Hospital Transportation Program

Created in 2003, the Hospital Transportation Program helps connect children to the medical care they need away from home. With the contribution of millions of Aeroplan points to 15 children’s hospitals nationwide, young patients and an accompanying parent can have access to medical care not offered in their community. This program is not only life-changing for the families, but it also gives them peace of mind while they deal with their child’s hospitalization.

This is just one of the ways the Air Canada Foundation and its partnership with the Aeroplan Member Donation program is making a real difference in the lives of families across Canada.

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Israfil’s Story

Israfil was just five months old when he was diagnosed with bilateral retinoblastoma, a rare childhood cancer. For the past 18 months, Israfil and his mother Jessica have used the Air Canada Foundation Hospital Transportation Program to fly from Saskatoon to BC Children’s Hospital to receive treatment to preserve his vision.

“This program has been getting us to Israfil’s life-saving treatments since he was a year old. We couldn’t have done it without it. I can’t imagine if we would’ve had to drive 26 hours every time. You never think about the financial impact of childhood cancer” —Jessica (Israfil’s mother)

Arianne's Story

A vibrant and active girl, Arianne was diagnosed with poly-juvenile arthritis at the age of nine. She has been using the Hospital Transportation Program for 8 years now to get her from Sept-Iles to the Montreal Children’s Hospital for treatment and help managing her arthritis. Arianne shared with us, “I don’t know what I would have done if I needed to go there by car, because it’s an 11 to 12-hour drive, and with the discomfort and my bad neck and stuff, it would have been a nightmare.”

Today, Arianne is doing well and is able to enjoy many of the same things she did before her diagnosis. Though she remains on heavy medication and travels to Montreal every 6 months for check-ups, Arianne plays ringette and loves outdoor activities like skiing, surfing, paddling and more. Her optimism and contagious smile are a light to those around her.

“For me, for our family, for her, I don’t know what we would have done without it [the Hospital Transportation Program]” – Roseann (Arianne’s mother).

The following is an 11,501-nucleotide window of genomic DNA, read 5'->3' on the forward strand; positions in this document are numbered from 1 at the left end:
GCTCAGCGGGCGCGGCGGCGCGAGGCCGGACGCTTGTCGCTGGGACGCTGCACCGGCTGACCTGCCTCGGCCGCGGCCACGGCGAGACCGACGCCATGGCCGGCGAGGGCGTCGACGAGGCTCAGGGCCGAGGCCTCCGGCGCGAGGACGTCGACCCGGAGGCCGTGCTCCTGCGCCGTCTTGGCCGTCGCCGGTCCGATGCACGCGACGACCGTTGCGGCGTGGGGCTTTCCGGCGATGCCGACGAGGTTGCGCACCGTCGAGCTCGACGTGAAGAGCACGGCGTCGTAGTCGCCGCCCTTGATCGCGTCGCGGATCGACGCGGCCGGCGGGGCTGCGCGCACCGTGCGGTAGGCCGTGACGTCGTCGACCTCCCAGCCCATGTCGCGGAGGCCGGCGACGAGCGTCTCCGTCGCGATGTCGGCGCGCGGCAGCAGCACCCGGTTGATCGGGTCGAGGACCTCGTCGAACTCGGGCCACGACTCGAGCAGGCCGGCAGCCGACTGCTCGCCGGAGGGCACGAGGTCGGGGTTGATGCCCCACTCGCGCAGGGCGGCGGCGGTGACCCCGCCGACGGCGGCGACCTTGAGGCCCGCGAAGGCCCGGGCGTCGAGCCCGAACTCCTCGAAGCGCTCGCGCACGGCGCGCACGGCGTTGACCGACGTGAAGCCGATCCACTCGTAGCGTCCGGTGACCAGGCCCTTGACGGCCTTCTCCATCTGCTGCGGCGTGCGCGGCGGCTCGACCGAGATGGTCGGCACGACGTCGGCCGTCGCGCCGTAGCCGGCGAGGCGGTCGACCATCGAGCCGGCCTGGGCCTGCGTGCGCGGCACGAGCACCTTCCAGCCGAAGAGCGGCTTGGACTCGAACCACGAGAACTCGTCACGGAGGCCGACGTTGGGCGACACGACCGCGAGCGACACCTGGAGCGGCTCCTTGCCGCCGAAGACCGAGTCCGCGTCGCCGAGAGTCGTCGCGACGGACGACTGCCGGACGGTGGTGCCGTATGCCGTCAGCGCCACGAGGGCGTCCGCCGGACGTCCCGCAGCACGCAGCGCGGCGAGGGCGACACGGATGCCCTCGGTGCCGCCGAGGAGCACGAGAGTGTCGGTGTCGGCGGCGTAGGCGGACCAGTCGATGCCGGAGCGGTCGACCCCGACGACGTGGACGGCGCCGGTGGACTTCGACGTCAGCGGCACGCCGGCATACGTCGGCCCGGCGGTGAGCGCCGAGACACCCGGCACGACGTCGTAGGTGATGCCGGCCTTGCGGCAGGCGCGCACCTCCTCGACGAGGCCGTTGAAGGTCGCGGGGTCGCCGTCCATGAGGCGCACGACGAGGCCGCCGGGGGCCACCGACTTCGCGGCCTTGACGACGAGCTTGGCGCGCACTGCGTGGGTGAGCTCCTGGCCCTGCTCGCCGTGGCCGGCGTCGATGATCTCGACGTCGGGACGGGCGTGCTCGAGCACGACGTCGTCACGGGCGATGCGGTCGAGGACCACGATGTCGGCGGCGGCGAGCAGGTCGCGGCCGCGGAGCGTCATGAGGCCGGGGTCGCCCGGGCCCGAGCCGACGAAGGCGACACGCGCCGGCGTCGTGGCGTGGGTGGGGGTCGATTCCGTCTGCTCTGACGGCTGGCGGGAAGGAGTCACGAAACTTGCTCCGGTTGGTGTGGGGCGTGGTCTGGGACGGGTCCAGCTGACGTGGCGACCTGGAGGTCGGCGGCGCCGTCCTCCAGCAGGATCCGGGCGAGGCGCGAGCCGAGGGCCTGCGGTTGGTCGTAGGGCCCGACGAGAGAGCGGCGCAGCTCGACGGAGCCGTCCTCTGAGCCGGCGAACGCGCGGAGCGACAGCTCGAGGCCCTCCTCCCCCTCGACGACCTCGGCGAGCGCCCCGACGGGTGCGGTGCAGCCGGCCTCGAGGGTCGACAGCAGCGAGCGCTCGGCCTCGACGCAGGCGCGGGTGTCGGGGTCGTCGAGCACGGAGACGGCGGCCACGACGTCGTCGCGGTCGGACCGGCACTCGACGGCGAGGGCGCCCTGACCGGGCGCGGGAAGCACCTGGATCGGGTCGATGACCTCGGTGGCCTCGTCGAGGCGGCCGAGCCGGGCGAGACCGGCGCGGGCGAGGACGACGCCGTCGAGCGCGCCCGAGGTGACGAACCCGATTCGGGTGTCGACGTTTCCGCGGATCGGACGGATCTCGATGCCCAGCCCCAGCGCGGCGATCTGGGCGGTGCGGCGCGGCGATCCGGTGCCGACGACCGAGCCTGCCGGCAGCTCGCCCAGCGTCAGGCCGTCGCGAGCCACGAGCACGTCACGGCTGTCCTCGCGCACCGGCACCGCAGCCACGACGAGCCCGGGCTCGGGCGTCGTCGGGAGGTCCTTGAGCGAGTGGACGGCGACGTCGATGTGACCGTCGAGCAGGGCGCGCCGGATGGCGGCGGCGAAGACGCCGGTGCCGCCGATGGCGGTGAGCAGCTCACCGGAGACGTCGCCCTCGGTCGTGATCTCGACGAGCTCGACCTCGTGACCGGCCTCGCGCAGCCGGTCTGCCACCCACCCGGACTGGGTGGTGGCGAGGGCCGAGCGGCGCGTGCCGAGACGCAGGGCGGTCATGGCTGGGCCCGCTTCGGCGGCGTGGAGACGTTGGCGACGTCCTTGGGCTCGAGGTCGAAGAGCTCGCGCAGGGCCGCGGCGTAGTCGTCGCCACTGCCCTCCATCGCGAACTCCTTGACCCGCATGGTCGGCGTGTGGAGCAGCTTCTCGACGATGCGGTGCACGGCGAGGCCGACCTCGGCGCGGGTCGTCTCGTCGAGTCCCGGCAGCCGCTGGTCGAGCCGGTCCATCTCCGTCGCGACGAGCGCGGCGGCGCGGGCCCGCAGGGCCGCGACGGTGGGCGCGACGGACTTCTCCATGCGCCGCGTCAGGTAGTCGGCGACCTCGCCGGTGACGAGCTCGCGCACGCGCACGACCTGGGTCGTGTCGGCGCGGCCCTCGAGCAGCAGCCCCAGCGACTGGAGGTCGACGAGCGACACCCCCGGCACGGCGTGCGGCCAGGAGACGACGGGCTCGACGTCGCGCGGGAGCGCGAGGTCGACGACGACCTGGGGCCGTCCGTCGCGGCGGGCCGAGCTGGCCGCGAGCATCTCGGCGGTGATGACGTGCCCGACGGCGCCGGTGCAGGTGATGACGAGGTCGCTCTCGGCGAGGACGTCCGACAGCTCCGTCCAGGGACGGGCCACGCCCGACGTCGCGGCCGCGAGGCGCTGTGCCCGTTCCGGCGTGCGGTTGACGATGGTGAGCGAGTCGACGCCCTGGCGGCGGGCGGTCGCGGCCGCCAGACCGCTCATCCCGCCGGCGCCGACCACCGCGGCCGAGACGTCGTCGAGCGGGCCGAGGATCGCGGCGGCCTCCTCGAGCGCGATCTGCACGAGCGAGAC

Beckett's Story

Like any baby, little Beckett of Swift Current spent his first year of life learning to laugh, crawl and babble. What made his first year different from most, however, was a devastating diagnosis of Infant Acute Lymphoblastic Leukemia at only two months old.

“It was a Monday. I was alone in the pediatrician’s clinic with Beckett for what I thought was a rash on his legs and face,” recalls Beckett’s mom Kelley. “With no bloodwork, the doctor told me that Beckett had Leukemia. He told us that we need to go to Saskatoon immediately.”

Beckett’s dad Britt rushed to the doctor’s office to meet Kelley and Beckett before the family of three fled home as fast as they could. They dumped drawers into suitcases and were out the door within minutes. They had a sleepless night in the emergency room in Saskatoon waiting for bloodwork results that confirmed the worst. Beckett spent nearly a week in hospital before being transferred to a children’s hospital in Toronto for nine months of treatment.

“The most frightening part was the statistics,” said Kelley. “Was Beckett going to make it to his first birthday? Are we going to see him graduate high school? College? Get married? It was the most awful and scary time of our lives.”

How such a harsh disease could affect such a tiny baby was difficult for Beckett’s parents to understand. With 189 days in hospital, 287 doses of intense chemotherapy, 4 access lines, 15 surgeries, 28 tests and scans, 31 blood transfusions, 9 feeding tubes and 133 blood draws, Beckett’s first year was a whirlwind. Chemotherapy hit his little body very hard, but his team of doctors and nurses did an exceptional job of giving Beckett the best chance for a future.

Nine months after the diagnosis that flipped their world upside down, Beckett’s family was finally discharged from hospital. Upon arriving home, Beckett was immobile and required a feeding tube. He didn’t know how to play with toys or interact with the world around him, and he still required maintenance therapy which included a daily chemotherapy drug.

Slowly but surely, Beckett began to hit his development milestones. He now runs around like an active toddler, but still needs weekly speech therapy and daily chemotherapy. Because his immune system is weak, he doesn’t get much interaction with other kids, but Beckett is on his way to beating the disease once and for all.

Beckett and his family applied for the Air Canada Hospital Transportation Program, which covers the cost of round trip airfare for one child under 18 years old and one accompanying adult. The program, in partnership with Jim Pattison Children’s Hospital Foundation, provides Aeroplan points to pediatric patients in need of advanced medical treatment not available in our community. Since 2003, the program has donated millions of Aeroplan points to pediatric hospitals and foundations across Canada, alleviating travel costs for families and offering financial peace of mind.

“Today Beckett is an extremely happy little boy,” said Kelley. “He is full of personality and love, and does not even know he is sick.”

Beckett today, age 2

Photo (and feature image) by First Steps Photography

Keisha's story

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